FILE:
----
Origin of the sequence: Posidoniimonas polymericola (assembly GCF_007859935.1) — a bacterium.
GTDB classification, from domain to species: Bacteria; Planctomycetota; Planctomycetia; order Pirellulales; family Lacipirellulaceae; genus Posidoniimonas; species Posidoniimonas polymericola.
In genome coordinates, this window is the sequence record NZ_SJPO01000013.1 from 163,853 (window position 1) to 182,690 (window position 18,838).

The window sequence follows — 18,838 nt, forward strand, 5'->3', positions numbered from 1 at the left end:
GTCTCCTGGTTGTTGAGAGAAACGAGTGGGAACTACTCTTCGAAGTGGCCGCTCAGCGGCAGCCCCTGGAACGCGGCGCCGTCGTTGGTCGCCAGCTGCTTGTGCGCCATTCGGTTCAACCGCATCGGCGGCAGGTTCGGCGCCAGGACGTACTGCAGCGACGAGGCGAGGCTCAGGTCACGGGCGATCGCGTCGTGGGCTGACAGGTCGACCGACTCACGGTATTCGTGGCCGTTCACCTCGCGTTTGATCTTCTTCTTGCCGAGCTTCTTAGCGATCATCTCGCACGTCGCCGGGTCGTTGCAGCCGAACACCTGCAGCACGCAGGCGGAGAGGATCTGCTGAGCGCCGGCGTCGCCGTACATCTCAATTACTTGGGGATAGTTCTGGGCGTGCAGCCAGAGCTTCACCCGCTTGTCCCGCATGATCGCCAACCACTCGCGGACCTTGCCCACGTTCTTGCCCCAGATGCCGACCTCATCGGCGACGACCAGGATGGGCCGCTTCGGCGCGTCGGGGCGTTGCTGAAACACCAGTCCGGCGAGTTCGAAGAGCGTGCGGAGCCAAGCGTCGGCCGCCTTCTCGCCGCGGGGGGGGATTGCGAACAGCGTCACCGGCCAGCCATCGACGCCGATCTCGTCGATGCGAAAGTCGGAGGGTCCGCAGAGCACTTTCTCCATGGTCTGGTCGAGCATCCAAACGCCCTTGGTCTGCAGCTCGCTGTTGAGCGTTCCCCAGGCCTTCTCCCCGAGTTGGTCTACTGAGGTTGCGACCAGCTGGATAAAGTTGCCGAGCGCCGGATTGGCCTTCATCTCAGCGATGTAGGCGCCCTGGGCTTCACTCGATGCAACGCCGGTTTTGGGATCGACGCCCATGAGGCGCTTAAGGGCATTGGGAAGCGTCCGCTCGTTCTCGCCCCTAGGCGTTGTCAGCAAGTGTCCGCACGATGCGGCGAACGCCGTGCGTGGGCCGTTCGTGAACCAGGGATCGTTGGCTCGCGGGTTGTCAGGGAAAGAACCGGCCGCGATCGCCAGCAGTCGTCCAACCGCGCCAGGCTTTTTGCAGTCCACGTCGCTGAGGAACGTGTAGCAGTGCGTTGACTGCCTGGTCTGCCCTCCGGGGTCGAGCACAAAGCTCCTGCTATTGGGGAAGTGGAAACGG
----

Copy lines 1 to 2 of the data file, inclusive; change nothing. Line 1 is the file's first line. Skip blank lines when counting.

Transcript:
Origin of the sequence: Posidoniimonas polymericola (assembly GCF_007859935.1) — a bacterium.
GTDB classification, from domain to species: Bacteria; Planctomycetota; Planctomycetia; order Pirellulales; family Lacipirellulaceae; genus Posidoniimonas; species Posidoniimonas polymericola.